In other words, it seems to make little sense to evaluate recreational hunting in narrow monetary terms at national levels when its real socio-economic value is evident both directly at more local levels and indirectly at greater scales. It also makes little sense to compare estimates of trophy hunting GDP contributions to those of other forms of national tourism, many of which may have nothing to do with wildlife and may also entail far higher unaccounted socio-economic and environmental costs and risks. It is also worth noting that hunting and non-hunting forms of wildlife tourism tend to complement each other rather than compete, with many existing hunting areas being essentially unsuited to more demanding non-hunting tourists.
People who dislike the idea of trophy hunting have raised various moral arguments against it, grounded in various ethical theories. These arguments, while deserving serious consideration, must be carefully weighed up against accurate evaluations of the socio-economic and ecological benefits that could potentially be lost if recreational hunting and trophy trade had to stop permanently and suddenly. As an example, legal rhino hunting in Namibia and South Africa has been demonstrated to contribute positively to conservation by generating a significant amount of annual income (at least $8 million dollars per year from rhino trophy fees alone), much of which helps to cover the high costs of anti-poaching security and incentivizes rhino ownership and custodianship outside of state protected areas. Legal rhino hunting also specifically targets males that act as a drag on population growth and incur additional management costs. If legal hunting was abruptly stopped altogether, the impact on landscape-level rhino conservation would almost certainly be significantly negative.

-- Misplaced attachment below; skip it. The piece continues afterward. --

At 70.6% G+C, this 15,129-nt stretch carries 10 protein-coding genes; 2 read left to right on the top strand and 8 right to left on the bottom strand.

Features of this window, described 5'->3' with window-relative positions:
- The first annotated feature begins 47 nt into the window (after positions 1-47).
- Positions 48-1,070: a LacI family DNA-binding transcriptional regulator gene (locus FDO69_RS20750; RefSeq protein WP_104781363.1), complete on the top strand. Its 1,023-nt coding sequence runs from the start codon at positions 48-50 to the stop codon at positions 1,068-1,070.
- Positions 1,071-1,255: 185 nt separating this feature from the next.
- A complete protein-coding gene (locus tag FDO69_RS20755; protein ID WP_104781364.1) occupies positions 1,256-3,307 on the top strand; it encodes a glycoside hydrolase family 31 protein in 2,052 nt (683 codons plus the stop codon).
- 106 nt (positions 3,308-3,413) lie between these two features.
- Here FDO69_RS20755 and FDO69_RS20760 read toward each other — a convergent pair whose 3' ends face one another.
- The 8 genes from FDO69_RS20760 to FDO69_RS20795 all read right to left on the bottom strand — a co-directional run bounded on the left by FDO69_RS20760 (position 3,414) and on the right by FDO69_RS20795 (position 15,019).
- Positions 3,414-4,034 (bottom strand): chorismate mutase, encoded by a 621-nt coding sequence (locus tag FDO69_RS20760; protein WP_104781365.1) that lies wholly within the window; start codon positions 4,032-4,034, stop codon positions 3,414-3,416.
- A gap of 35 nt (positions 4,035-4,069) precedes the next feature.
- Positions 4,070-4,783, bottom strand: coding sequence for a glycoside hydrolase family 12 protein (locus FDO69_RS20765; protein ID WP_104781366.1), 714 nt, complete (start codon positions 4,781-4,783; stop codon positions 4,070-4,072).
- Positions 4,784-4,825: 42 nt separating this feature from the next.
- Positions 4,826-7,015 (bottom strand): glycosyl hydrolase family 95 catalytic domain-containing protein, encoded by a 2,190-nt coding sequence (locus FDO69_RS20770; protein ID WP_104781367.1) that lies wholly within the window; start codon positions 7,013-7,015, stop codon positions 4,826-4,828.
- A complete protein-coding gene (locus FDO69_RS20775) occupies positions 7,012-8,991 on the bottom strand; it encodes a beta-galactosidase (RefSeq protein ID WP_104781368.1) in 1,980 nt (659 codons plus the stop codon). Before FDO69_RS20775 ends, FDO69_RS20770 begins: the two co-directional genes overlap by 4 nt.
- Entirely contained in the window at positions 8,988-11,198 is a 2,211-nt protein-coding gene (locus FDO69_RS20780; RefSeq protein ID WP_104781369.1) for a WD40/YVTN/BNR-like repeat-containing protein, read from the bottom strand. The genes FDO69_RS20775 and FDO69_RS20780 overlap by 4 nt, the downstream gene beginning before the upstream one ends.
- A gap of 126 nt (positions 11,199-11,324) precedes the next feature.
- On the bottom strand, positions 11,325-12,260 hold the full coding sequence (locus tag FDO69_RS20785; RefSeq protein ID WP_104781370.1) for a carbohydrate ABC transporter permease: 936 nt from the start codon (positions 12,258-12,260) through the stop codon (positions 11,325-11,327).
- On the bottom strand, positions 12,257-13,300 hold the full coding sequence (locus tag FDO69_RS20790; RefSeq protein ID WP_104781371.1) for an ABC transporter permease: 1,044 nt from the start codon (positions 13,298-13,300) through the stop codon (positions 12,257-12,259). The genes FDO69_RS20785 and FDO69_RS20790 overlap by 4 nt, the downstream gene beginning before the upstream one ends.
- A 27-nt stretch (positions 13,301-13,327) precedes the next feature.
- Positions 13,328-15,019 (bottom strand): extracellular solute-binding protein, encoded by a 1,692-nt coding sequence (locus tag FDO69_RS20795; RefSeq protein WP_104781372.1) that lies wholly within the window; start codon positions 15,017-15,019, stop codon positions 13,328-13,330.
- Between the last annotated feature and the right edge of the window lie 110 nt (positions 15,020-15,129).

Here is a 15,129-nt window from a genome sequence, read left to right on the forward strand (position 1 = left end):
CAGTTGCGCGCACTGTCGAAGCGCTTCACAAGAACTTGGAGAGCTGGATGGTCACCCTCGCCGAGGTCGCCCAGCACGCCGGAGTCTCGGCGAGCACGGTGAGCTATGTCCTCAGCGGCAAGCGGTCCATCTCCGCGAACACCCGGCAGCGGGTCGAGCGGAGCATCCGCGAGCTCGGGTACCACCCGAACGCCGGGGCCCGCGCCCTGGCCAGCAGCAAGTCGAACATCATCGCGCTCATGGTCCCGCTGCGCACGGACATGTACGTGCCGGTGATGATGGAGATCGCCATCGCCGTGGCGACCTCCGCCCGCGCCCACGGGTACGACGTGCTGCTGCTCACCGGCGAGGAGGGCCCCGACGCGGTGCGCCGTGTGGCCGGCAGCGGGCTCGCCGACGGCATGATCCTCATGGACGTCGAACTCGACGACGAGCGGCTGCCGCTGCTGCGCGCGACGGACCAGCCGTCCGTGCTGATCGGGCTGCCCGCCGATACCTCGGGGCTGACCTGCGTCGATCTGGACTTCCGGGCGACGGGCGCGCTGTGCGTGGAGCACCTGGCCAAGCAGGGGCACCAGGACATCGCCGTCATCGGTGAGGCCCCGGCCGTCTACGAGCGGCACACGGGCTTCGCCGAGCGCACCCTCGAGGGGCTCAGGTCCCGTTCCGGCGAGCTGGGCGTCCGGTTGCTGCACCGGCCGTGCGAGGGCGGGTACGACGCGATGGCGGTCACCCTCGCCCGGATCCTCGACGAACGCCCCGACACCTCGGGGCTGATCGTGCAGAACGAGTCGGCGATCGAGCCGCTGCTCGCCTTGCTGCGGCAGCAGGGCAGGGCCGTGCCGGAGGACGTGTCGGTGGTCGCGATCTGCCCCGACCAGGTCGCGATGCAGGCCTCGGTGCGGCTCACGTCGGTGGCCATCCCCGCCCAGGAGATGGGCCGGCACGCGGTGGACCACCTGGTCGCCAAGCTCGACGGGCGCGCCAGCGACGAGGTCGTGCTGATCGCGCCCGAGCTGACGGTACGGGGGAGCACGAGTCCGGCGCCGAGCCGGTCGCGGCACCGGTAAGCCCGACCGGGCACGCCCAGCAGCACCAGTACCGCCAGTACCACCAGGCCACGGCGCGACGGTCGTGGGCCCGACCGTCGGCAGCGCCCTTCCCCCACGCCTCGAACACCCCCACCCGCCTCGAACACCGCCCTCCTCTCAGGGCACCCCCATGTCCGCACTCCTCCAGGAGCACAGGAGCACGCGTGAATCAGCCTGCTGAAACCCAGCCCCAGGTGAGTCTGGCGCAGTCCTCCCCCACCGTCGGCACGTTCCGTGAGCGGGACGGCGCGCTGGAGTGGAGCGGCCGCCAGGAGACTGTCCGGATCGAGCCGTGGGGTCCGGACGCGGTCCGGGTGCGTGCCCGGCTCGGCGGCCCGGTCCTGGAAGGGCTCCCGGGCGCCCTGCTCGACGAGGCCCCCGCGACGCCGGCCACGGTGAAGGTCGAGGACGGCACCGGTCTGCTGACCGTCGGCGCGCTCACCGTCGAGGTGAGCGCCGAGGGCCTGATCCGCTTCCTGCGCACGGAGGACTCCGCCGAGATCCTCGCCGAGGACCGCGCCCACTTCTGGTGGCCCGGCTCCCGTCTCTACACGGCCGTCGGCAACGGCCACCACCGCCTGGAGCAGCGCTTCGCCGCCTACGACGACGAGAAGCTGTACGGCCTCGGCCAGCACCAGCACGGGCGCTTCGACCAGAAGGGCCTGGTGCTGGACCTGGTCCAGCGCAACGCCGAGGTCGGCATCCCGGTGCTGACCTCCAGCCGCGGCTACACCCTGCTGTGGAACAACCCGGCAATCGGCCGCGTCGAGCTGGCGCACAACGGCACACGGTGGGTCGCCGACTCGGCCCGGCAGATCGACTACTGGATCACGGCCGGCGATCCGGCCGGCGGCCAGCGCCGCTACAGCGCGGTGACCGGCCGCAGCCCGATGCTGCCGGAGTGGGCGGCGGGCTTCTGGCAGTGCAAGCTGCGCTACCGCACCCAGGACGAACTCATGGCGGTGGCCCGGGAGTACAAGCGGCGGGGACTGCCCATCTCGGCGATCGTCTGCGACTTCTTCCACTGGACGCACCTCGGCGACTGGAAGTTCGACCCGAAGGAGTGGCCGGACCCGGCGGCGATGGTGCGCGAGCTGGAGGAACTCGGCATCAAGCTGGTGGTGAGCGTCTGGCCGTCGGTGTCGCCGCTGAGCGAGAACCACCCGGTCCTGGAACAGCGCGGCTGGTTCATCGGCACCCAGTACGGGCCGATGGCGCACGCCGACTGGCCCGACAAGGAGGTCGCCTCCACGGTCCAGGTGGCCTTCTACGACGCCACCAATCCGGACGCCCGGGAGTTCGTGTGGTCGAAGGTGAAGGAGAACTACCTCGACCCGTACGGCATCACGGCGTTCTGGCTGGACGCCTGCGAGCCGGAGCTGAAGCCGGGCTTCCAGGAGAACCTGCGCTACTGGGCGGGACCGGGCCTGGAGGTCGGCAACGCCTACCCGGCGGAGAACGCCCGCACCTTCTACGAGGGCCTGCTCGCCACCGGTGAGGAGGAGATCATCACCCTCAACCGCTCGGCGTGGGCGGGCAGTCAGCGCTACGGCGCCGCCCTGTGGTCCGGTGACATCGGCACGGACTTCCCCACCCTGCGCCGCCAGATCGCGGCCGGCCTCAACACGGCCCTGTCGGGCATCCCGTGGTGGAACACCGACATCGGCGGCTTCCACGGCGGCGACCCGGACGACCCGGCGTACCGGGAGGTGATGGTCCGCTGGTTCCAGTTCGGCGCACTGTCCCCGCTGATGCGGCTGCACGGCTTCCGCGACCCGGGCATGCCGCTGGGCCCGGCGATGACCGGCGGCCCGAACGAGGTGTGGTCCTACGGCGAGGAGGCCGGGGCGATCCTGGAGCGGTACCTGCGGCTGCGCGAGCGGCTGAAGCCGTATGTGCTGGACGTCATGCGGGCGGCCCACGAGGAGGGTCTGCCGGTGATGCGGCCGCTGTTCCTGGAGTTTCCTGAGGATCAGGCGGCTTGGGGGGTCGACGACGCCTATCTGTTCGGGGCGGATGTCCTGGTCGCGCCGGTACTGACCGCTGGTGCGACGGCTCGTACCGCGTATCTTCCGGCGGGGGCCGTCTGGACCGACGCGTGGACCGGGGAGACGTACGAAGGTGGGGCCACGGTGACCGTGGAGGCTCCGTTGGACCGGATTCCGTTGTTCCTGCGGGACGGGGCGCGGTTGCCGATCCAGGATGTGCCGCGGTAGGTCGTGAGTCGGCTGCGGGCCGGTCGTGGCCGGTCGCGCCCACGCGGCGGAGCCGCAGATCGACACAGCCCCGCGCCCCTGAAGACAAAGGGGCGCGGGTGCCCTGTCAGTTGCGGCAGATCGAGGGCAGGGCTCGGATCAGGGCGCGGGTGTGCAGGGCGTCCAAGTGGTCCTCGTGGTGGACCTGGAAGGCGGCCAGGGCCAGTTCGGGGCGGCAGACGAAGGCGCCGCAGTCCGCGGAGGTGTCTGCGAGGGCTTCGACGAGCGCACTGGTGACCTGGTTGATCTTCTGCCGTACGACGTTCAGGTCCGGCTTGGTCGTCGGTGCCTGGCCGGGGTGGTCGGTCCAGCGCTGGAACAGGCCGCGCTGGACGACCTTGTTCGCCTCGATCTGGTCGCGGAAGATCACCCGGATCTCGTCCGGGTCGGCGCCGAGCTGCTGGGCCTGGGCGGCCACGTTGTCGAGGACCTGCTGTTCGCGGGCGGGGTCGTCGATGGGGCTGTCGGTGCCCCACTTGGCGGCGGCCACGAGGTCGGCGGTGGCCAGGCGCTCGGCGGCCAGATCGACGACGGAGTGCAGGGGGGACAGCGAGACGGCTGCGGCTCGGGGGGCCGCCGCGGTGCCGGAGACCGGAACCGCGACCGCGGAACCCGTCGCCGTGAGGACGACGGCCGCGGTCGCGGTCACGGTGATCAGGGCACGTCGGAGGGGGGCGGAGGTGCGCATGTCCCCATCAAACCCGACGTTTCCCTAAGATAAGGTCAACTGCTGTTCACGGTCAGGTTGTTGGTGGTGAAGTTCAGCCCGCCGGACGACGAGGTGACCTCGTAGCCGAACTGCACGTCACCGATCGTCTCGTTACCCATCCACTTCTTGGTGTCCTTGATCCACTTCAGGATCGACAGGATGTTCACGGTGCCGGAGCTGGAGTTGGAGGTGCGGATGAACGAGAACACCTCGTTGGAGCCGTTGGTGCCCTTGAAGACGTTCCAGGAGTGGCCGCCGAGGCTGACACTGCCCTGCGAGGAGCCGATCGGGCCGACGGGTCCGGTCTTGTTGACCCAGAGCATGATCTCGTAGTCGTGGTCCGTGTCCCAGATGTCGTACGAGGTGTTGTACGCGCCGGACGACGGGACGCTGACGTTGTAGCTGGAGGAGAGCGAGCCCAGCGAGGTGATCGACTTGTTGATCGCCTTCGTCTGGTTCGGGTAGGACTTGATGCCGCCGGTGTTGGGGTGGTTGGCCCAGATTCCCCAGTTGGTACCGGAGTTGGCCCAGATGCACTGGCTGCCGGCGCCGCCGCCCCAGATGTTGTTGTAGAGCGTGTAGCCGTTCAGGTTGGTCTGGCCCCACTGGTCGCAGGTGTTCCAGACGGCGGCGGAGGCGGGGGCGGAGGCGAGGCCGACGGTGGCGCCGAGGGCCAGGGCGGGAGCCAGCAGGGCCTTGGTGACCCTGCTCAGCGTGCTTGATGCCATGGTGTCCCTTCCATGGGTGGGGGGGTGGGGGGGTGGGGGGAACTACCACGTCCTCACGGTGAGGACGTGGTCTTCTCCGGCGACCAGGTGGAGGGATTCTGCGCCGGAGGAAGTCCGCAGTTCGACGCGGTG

A recent report, again commissioned and funded by an animal protection group, repeats many of the mistakes of the earlier reports, leading to the spurious claim that the value of trophy hunting to conservation is ‘massively overstated.’ In fact, the role of all forms of legal hunting and the way in which associated benefit flows support conservation remains under-researched, poorly understood, and most likely underestimated. Given the perilous state of African wildlife conservation in the wake of COVID-19 any policy decisions affecting the rights of local people and potential sources of wildlife conservation support should be informed by careful unbiased research and evaluation of all relevant evidence. Facile comparisons of selective GDP contributions fail to meet those criteria.
About the author
MICHAEL ‘T SAS-ROLFES is a Research Associate at the Oxford Martin School, a research and policy unit based in the Social Sciences Division of the University of Oxford. With a background that spans thirty years of training, research and practical experience in both commerce and conservation, Michael has developed specialist expertise in understanding the complexities of both legal and illegal markets for wildlife products, notably those of charismatic endangered species such as rhinos, elephants, big cats and bears.